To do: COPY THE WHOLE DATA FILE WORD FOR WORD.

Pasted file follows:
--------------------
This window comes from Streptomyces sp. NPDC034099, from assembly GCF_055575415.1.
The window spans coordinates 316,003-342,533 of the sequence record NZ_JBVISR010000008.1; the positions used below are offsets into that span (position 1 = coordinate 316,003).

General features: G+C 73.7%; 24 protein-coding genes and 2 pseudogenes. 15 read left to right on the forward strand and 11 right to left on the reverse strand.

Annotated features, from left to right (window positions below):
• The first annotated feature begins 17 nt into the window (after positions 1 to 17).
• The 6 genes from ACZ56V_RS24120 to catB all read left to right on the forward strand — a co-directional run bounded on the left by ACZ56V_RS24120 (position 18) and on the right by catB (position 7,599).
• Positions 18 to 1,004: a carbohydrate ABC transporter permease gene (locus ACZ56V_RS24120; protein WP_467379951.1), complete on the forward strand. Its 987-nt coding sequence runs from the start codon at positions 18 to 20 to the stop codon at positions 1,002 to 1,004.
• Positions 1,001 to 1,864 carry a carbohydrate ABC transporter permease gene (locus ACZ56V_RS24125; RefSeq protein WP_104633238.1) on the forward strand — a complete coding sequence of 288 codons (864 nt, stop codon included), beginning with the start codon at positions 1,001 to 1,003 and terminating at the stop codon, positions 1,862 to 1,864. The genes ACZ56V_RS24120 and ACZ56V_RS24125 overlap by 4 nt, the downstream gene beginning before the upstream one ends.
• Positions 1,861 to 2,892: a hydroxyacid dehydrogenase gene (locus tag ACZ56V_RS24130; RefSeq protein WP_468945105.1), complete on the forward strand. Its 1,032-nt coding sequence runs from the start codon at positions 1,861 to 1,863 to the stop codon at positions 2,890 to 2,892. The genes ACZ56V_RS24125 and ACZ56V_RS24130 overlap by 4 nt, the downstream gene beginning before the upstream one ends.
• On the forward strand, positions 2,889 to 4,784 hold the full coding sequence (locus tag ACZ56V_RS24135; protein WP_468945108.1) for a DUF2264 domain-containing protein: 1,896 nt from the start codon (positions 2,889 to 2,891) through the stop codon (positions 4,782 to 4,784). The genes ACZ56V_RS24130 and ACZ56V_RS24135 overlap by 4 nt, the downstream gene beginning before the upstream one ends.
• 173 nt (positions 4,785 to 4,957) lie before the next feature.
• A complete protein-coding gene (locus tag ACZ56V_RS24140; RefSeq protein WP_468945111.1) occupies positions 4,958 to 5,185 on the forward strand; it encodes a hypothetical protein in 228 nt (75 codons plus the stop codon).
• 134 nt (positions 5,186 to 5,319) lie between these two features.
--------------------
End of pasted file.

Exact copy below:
This window comes from Streptomyces sp. NPDC034099, from assembly GCF_055575415.1.
The window spans coordinates 316,003-342,533 of the sequence record NZ_JBVISR010000008.1; the positions used below are offsets into that span (position 1 = coordinate 316,003).

General features: G+C 73.7%; 24 protein-coding genes and 2 pseudogenes. 15 read left to right on the forward strand and 11 right to left on the reverse strand.

Annotated features, from left to right (window positions below):
• The first annotated feature begins 17 nt into the window (after positions 1 to 17).
• The 6 genes from ACZ56V_RS24120 to catB all read left to right on the forward strand — a co-directional run bounded on the left by ACZ56V_RS24120 (position 18) and on the right by catB (position 7,599).
• Positions 18 to 1,004: a carbohydrate ABC transporter permease gene (locus ACZ56V_RS24120; protein WP_467379951.1), complete on the forward strand. Its 987-nt coding sequence runs from the start codon at positions 18 to 20 to the stop codon at positions 1,002 to 1,004.
• Positions 1,001 to 1,864 carry a carbohydrate ABC transporter permease gene (locus ACZ56V_RS24125; RefSeq protein WP_104633238.1) on the forward strand — a complete coding sequence of 288 codons (864 nt, stop codon included), beginning with the start codon at positions 1,001 to 1,003 and terminating at the stop codon, positions 1,862 to 1,864. The genes ACZ56V_RS24120 and ACZ56V_RS24125 overlap by 4 nt, the downstream gene beginning before the upstream one ends.
• Positions 1,861 to 2,892: a hydroxyacid dehydrogenase gene (locus tag ACZ56V_RS24130; RefSeq protein WP_468945105.1), complete on the forward strand. Its 1,032-nt coding sequence runs from the start codon at positions 1,861 to 1,863 to the stop codon at positions 2,890 to 2,892. The genes ACZ56V_RS24125 and ACZ56V_RS24130 overlap by 4 nt, the downstream gene beginning before the upstream one ends.
• On the forward strand, positions 2,889 to 4,784 hold the full coding sequence (locus tag ACZ56V_RS24135; protein WP_468945108.1) for a DUF2264 domain-containing protein: 1,896 nt from the start codon (positions 2,889 to 2,891) through the stop codon (positions 4,782 to 4,784). The genes ACZ56V_RS24130 and ACZ56V_RS24135 overlap by 4 nt, the downstream gene beginning before the upstream one ends.
• 173 nt (positions 4,785 to 4,957) lie before the next feature.
• A complete protein-coding gene (locus tag ACZ56V_RS24140; RefSeq protein WP_468945111.1) occupies positions 4,958 to 5,185 on the forward strand; it encodes a hypothetical protein in 228 nt (75 codons plus the stop codon).
• 134 nt (positions 5,186 to 5,319) lie between these two features.